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One that penetrates or evades a blockade.

block·ade′-run′ning n.
American Heritage® Dictionary of the English Language, Fifth Edition. Copyright © 2016 by Houghton Mifflin Harcourt Publishing Company. Published by Houghton Mifflin Harcourt Publishing Company. All rights reserved.


a ship or person that passes through a blockade.
block•ade′-run`ning, n.
Random House Kernerman Webster's College Dictionary, © 2010 K Dictionaries Ltd. Copyright 2005, 1997, 1991 by Random House, Inc. All rights reserved.
ThesaurusAntonymsRelated WordsSynonymsLegend:
Noun1.blockade-runner - a ship that runs through or around a naval blockadeblockade-runner - a ship that runs through or around a naval blockade
ship - a vessel that carries passengers or freight
Based on WordNet 3.0, Farlex clipart collection. © 2003-2012 Princeton University, Farlex Inc.
References in periodicals archive ?
John Laird's shipyard built the famous (infamous?) blockade-runner, Alabama, for the Confederacy during the American Civil War.
(25) A vessel without a navicert was treated as a blockade-runner and was subject to seizure.
Last year, Turkey signed onto a reconciliation agreement with Israel, after having severed ties with the Jewish state in 2010, when Israeli soldiers boarded a Turkish blockade-runner attempting to bypass Israel's security blockade on the Hamas-ruled Gaza Strip.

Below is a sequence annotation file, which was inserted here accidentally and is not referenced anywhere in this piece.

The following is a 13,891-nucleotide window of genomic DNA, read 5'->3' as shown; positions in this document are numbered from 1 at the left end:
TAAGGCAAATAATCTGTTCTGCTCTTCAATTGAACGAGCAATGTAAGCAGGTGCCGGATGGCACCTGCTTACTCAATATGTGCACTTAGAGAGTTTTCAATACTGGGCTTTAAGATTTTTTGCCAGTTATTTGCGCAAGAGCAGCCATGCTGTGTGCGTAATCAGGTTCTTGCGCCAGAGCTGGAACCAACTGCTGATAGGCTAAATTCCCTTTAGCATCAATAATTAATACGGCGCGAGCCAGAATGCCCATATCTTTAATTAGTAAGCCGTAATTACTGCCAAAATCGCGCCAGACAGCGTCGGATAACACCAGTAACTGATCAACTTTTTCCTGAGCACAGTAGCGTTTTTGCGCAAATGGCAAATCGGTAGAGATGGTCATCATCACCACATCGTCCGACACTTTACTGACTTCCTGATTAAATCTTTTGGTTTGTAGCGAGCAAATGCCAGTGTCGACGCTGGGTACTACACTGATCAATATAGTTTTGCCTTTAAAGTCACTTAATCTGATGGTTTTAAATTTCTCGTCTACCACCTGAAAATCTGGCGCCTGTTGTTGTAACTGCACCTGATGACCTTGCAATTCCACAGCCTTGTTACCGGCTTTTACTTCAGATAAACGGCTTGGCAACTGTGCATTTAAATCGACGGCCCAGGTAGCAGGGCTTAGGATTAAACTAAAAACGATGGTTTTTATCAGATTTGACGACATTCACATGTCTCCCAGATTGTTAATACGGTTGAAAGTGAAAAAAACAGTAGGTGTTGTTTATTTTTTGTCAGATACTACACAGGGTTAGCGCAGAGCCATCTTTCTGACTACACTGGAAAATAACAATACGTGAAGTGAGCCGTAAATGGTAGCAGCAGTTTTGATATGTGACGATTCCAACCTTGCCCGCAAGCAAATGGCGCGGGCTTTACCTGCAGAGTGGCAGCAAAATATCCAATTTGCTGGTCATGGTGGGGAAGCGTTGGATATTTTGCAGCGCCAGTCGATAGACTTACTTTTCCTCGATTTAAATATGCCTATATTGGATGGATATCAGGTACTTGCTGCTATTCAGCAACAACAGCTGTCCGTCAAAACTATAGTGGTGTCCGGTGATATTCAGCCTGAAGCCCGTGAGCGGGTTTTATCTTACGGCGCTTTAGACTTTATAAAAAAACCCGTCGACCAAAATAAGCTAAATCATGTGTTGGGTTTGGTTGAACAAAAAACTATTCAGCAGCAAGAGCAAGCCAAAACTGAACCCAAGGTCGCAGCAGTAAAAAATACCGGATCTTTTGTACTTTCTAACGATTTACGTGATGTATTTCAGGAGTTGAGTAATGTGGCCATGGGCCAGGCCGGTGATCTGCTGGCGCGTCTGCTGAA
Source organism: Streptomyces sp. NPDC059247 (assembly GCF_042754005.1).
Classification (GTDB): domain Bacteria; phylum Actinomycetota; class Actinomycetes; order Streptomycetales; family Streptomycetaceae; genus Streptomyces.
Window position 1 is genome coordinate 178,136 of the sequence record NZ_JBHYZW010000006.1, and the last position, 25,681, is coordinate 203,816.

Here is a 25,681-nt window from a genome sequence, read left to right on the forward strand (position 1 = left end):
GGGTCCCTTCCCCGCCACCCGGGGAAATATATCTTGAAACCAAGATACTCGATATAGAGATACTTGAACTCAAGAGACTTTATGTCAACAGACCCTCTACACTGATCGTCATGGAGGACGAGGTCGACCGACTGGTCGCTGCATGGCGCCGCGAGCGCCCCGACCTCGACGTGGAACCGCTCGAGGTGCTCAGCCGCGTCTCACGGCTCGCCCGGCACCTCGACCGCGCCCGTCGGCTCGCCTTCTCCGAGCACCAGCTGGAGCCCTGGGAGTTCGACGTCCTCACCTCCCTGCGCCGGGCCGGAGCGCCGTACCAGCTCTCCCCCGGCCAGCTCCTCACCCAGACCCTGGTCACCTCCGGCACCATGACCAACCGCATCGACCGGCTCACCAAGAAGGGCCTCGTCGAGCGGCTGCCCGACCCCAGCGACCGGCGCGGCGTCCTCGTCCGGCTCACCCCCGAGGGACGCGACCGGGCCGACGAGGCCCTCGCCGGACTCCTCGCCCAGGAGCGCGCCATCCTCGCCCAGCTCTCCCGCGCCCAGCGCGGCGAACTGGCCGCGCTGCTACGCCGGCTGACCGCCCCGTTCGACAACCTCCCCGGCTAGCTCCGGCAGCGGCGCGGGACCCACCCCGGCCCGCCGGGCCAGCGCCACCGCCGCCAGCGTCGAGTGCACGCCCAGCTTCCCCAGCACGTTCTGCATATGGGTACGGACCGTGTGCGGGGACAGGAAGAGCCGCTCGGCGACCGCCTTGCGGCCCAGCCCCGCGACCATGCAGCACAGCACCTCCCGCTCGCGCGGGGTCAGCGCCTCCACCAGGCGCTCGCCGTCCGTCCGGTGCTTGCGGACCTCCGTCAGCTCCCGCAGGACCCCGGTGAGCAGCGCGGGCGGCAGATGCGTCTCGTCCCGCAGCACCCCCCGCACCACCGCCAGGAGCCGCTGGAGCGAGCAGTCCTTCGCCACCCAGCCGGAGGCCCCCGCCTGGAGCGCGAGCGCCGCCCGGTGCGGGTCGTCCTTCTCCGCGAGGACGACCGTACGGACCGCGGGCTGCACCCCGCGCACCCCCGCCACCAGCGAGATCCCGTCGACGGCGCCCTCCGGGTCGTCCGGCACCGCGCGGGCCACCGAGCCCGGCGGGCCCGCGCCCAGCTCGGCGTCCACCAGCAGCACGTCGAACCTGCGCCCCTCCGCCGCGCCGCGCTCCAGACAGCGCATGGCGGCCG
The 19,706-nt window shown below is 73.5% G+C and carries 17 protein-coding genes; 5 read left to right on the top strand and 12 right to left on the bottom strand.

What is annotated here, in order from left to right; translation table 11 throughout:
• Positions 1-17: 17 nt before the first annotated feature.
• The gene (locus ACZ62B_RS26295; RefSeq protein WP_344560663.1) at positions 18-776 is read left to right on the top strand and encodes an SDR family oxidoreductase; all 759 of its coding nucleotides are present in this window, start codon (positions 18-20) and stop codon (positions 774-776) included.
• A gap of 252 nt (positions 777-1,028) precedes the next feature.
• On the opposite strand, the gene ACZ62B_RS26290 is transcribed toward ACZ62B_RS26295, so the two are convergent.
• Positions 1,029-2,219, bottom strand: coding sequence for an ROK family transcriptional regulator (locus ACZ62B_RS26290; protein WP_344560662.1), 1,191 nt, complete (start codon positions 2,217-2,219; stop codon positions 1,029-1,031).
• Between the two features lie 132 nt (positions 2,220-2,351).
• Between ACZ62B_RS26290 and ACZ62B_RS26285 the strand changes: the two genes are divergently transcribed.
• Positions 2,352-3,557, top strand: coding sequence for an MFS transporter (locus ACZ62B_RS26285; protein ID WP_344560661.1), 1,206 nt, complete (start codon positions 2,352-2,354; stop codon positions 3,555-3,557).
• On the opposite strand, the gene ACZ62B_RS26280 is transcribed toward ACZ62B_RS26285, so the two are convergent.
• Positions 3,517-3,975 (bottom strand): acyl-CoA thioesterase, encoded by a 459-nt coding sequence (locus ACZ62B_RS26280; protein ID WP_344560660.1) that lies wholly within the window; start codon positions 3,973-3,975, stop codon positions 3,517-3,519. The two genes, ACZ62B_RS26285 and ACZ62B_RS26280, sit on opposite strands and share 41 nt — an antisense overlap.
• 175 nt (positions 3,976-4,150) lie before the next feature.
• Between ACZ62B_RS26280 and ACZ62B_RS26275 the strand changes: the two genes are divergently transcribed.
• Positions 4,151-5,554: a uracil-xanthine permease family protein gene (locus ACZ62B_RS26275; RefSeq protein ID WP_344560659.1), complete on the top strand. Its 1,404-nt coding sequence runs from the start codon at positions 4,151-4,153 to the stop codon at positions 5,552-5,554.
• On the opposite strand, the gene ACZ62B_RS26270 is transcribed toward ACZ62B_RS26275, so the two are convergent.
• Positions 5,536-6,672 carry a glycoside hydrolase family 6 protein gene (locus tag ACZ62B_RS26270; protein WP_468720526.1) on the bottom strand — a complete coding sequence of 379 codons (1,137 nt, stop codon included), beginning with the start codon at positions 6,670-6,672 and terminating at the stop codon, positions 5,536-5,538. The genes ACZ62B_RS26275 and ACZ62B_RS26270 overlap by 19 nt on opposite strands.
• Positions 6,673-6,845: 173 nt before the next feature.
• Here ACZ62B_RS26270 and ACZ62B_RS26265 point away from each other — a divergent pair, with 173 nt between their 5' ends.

Captain James Carlin: Anglo-American Blockade-Runner
This was not a historic piece of trivia like the movie-prop blockade-runner spaceship that California-based auctioneers Profiles in History sold for $450,000, or Princess Leia's actual slave costume, which went for $96,000.
Instantly recognizing the sight of a blockade-runner, he gave chase.
He was also Naalin's middleman, fixer, buyer, broker, distributor, marketing manager, blockade-runner, part-time taxi driver and full-time friend.
The requirement does not necessitate interception of every blockade-runner, but sufficient military resources must be committed to render ingress or egress of the blockaded area "dangerous" to vessels attempting breach.
Naval authorities recognized early that the most effective blockade-runner would be a small, shallow drafted, and fast vessel.
"They arrived in the middle of an air raid, but hundreds of people came from their shelters to cheer the blockade-runners", said the reporter.
When civil war threatened in 1861, he stole away to his adopted homeland to captain a successful raider and blockade-runners. In 1867, Maffit returned to Wilmington and the life of a farmer, publishing his story in Nautilus: Or Cruising Under Canvas in 1871.